Psychologically speaking, pessimists pictured the recipient of a call as first suspended in waiting and then disturbed by the intrusion. Indeed, waiting for the telephone to ring became a symbol of loneliness and helplessness (Kern, 2003). Waiting for the telephone to ring is more tormenting than waiting for a letter, because it may happen at any time, while the letter either does or does not arrive in the daily mail. One may thus prepare for a letter in a way that is impossible to prepare for a telephone call (Kern, 2003). The benefits to the caller in terms immediacy and result are juxtaposed against the heightened anxiety and intrusiveness of the call to receiver who is compelled to stop whatever he is doing and answer. The receiver is forced into a passive role as the caller can prepare for the conversation in a way the receiver cannot (Kern, 2003).
Clearly there was a cost – benefit analysis to be made in the use of the telephone. Another example of the interesting dichotomy of its use can be found in an anecdote from French novelist Marcel Proust who wrote in a 1902 letter on both the closeness and separation he felt in his first telephone experience with his mother immediately following the death of her parents. He wrote, ““suddenly her poor shattered voice came to me through the telephone stricken for all time, a voice quite other than the one I had always known, all cracked and broken; and in the wounded, bleeding fragments that came to me through the receiver I had for the first time the dreadful sensation of all things inside her that were forever shattered” (Kern, 2003). Telephone conversations clearly can connect people over great distances, but as this story illustrates, they offer little comparison to face to face interaction, and can even exacerbate feelings of distance.
The socio, cultural and psychological reservations some may have had to the use of the telephone did nothing to slow its expansion. Indeed, technological progress is mechanical and relentless. In 1891 the first underwater telephone cable was laid between England and France. In Britain 600,000 telephones were in operation by 1912 and in Germany and America there was even faster growth with 1.3 million and 10 million telephones in use, respectively, prior to World War I (Kern, 2003). The proliferation, expansion and development of telephone networks around the world precipitated a number of other technological advancements in information communication technologies. Digital telephony, IP telephony, data transmission through telex, fax and dial up internet are all as a result of the invention of the telephone. Clearly it has had a transformative effect on the way in which people communicate with each other, both in the the mechanically and socially.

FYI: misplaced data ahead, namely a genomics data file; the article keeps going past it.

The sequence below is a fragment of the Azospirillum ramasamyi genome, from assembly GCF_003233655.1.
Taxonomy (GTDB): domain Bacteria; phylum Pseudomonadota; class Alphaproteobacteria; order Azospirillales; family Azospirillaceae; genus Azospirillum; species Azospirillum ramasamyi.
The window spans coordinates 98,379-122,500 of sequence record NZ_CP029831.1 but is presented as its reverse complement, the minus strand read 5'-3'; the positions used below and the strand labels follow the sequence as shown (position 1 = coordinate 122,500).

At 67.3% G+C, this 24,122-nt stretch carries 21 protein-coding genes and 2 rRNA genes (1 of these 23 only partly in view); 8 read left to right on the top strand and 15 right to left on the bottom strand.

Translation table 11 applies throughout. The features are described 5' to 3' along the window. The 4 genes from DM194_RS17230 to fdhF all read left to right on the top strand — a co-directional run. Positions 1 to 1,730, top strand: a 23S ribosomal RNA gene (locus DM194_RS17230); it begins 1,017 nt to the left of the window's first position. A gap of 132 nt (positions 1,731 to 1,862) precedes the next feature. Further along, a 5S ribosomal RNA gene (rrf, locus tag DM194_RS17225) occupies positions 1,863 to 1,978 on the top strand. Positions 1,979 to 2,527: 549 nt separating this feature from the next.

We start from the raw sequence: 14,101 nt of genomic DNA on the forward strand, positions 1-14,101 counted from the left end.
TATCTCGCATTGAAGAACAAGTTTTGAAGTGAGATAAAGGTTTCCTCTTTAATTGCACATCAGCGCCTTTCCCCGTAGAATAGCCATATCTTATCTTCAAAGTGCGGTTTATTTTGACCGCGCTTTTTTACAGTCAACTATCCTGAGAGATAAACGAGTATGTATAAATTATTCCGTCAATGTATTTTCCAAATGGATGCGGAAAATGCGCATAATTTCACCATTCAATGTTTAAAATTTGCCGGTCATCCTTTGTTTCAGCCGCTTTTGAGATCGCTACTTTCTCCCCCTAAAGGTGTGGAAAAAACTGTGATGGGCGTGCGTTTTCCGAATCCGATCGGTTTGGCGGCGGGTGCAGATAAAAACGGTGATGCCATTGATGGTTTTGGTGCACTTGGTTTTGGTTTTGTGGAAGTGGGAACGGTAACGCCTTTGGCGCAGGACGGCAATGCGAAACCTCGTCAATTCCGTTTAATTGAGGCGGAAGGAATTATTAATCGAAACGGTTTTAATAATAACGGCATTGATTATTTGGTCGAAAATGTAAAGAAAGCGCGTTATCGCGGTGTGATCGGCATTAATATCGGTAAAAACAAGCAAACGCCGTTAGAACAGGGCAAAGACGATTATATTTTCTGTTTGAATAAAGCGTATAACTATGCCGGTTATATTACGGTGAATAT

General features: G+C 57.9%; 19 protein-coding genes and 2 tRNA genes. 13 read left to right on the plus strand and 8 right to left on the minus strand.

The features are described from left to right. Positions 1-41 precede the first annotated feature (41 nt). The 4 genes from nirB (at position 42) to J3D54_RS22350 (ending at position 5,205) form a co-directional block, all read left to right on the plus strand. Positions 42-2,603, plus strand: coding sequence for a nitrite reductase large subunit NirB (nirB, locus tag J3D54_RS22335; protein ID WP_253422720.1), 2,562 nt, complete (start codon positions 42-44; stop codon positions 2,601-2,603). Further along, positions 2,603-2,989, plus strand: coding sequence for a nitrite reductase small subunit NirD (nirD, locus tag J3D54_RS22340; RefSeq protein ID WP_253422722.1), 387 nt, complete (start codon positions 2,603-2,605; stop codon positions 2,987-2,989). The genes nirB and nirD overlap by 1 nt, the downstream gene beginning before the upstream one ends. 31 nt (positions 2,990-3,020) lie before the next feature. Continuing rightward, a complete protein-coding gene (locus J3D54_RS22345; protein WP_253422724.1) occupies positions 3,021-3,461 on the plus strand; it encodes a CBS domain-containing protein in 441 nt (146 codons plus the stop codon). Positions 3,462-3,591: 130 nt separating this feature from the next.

It is interesting to ponder the oral nature of telephone communication, as its principal precursor, the letter, was based on written literacy. In a sense humankind has taken a full circle from principally oral communication, to written, and back to oral. The development of the internet, built upon an oral telephone network, appears to have briefly returned us to the supremacy of the written word. The internet, however, with its potential for video conferencing and VOIP has diversified the ways in which we may utilize a single medium with multiple literacies. The implications for education in this field are no less exciting with students and educators around the world exchanging ideas and learning from each other – all of this being precipitated by the telephone. Walter Ong (1982) has astutely described how writing, as a form of communication, altered human consciousness. From this argument we can extrapolate that the way in which we communicate is vitally important to the formation of our consciousness. The invention of the telephone was a watershed moment in our collective consciousness. It forever altered the way we interact socially, and was the forerunner of many of our most important communication technologies we enjoy today.
Bolter, Jay David. (2001). Writing space: Computers, hypertext, and the remediation of print [2nd edition]. Mahwah, NJ: Lawrence Erlbaum.
Carlson, W.B. & Gorman, Michael E. (1990) Interpreting Invention as a Cognitive Process: The Case of Alexander Graham Bell, Thomas Edison, and the Telephone. Science and Technology Human Values. 15: 131
Fischer, Claude S. (1994). American Calling: A Social History of the Telephone to 1940. University of California Press.
Kern, Stephen. (2003). The Culture of Time and Space, 1880 – 1918: with a new preface. Harvard University Press.
Martin, Michele. (1991). “Hello Central?”: Gender, Technology, and Culture in the Formation of Telephone Systems. McGill-Queen’s Press.
Ong, Walter. (1982.) Orality and Literacy: The Technologizing of the Word. London: Methuen.
Wikipedia, (2011a) Telephone. Retrieved from http://en.wikipedia.org/wiki/Telephone Accessed October 29, 2011.
Wikipedia, (2011b). Invention of the Telephone. Retrieved from http://en.wikipedia.org/wiki/Invention_of_the_telephone Accessed October 29, 2011